A number of multilateral organizations, governments, and businesses actively support today's highly integrated global economy. Among the key supporters of global integration are international financial institutions (IFIs) such as the World Bank and the regional development banks. Other supporters are the IMF, the World Trade Organization (WTO), and the family of specialized agencies, programs, and funds associated with United Nations System. These multilateral organizations help establish and enforce common rules to facilitate international trade, investment, and other cross-border exchanges. Similarly, national governments and groups of governments such as the Organization for Economic Cooperation and Development (OECD) support the liberalization of trade and investment, coordinate foreign aid, and otherwise encourage economic cooperation. Transnational corporations (TNCs) and a wide variety of import and export firms rely on cross-border transactions and global supply chains to earn profits. Thousands of nongovernmental organizations (NGOs) and civil society organizations (CSOs) scrutinize the business practices and participate in multilateral organizations. In a sense, NGOs and CSOs are the conscience of the global economy.

New technologies also support cross-border business activity and global integration. During the 1800s the application of steam power to railroads and ships sped the transport

Table 12.1 The Global Economy at a Glance, 2012

Source: International Monetary Fund, World Trade Organization, United Nations Conference on Trade and Development, Bank for International Settlements (2010 data for forex trading).

The bullet train system is part of Japan

The bullet train system is part of Japan's sophisticated economic infrastructure. (Corel)

of resources, goods, real capital, and people to distant locations. Early communications systems, such as the telegraph and telephone, also prompted cross-border transactions. Today innovative information and communications technologies (ICTs) create a more integrated world that is linked by computers, the Internet, communications satellites, cell phones, and so on. ICTs permit people to store, process, and transmit enormous quantities of information. Similarly, transportation technologies such as supersonic airlines, super tankers, high-speed rail transport, and motor vehicles advance the economic connectivity of peoples in ways unimagined just a few decades ago.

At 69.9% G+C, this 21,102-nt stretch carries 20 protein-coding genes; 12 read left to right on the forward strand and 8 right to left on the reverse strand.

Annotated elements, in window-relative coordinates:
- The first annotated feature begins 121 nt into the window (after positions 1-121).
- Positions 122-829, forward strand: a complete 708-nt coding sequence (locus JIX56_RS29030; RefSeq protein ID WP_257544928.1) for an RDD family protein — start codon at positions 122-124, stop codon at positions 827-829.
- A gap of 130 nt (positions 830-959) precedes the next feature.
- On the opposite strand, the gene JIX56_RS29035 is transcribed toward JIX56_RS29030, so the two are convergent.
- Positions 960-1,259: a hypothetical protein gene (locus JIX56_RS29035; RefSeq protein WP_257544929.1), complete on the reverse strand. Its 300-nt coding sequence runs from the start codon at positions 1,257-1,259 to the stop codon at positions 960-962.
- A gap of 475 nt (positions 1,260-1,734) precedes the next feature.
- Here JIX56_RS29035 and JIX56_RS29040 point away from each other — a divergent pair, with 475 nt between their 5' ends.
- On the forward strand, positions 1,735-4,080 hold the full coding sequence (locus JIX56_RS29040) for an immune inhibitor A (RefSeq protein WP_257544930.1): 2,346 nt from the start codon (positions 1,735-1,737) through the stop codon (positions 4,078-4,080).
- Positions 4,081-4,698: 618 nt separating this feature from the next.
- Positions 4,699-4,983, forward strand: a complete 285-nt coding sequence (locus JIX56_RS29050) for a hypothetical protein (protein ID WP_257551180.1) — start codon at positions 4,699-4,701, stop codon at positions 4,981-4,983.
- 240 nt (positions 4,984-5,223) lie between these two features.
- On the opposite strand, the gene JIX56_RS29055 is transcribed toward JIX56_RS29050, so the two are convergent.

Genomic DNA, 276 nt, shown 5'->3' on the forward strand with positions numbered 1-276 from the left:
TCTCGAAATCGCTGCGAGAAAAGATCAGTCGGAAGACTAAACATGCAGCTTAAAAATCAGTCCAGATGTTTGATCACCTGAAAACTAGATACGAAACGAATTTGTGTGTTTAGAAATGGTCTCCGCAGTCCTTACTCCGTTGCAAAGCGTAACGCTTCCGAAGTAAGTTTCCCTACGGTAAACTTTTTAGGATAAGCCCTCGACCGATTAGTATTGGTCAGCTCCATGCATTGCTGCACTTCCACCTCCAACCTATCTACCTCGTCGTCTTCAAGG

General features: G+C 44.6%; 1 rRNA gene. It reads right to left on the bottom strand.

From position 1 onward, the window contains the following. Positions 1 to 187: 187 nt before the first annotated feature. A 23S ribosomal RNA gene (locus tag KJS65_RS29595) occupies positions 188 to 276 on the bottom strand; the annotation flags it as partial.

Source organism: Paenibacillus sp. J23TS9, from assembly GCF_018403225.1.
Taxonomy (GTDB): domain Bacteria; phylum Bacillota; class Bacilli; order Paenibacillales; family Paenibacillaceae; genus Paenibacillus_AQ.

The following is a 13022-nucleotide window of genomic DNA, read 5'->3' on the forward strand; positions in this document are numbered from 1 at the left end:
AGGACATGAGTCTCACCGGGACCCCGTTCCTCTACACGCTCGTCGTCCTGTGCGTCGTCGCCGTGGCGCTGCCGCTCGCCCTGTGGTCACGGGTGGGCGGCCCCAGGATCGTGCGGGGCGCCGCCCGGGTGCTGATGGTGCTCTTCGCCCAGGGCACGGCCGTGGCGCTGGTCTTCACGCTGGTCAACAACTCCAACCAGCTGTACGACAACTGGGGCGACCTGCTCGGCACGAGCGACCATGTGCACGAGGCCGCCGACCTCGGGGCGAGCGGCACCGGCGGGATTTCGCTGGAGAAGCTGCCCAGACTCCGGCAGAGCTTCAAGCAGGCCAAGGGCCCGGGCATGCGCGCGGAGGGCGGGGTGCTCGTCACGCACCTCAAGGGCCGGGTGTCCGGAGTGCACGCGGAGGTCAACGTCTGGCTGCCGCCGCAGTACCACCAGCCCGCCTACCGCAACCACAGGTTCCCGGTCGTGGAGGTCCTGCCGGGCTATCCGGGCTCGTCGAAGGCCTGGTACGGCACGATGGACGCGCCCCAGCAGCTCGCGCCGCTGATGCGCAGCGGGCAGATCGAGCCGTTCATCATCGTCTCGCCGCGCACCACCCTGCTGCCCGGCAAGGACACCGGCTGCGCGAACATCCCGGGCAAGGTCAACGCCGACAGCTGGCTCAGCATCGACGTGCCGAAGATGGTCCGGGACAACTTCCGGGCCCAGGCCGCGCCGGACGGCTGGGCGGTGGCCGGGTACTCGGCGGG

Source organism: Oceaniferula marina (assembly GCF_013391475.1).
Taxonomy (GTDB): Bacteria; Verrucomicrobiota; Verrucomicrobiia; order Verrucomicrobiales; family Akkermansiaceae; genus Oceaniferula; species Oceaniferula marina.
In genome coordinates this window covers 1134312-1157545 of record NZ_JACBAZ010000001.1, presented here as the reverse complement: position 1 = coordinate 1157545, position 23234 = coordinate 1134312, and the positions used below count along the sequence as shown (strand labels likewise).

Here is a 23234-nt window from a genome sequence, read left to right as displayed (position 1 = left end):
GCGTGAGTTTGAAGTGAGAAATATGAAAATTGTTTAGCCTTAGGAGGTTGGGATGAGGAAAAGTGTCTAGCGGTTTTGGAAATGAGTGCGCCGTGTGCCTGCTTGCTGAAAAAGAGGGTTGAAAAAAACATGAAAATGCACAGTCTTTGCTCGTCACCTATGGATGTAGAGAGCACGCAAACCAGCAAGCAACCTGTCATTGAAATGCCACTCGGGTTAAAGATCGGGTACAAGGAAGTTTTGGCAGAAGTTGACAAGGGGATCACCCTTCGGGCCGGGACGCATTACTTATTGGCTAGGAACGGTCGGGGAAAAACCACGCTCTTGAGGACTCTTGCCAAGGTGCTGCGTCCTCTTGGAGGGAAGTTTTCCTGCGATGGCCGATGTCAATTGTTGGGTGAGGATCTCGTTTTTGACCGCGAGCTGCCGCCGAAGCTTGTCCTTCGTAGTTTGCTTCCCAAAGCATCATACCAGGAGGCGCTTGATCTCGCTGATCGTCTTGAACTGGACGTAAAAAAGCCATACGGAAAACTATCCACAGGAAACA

• [1] International Monetary Fund (IMF), “Table A1: Summary of World Output,” World Economic Outlook: April 2013 (Washington, DC: IMF, 2013), 149; IMF, “Table 1: Summary of World Output,” World Economic Outlook: April 2004 (Washington, DC: IMF, 2004), 187
  • [2] IMF, “Table A1,” World Economic Outlook: October 2013, 149; World Trade Organization (WTO), “Appendix Table 3: Merchandise Trade: Leading Exporters and Importers, 2012,” “Appendix Table 5: Leading Exporters and Importers in World Trade in Commercial Services, 2012,” Press Release, April 10, 2013, 21, 23; United Nations Conference on Trade and Development (UNCTAD), “Annex Table 1: FDI Flows, by Region and Economy, 2007–2012,” World Investment Report: 2013 (New York: United Nations, 2013), 213; Bank for International Settlements, “Table 1: Global Foreign Exchange Market Turnover by Instrument,” Triennial Central Bank Survey: Foreign Exchange and Derivatives Market Activity in 2010, November 2012 (Annex Tables).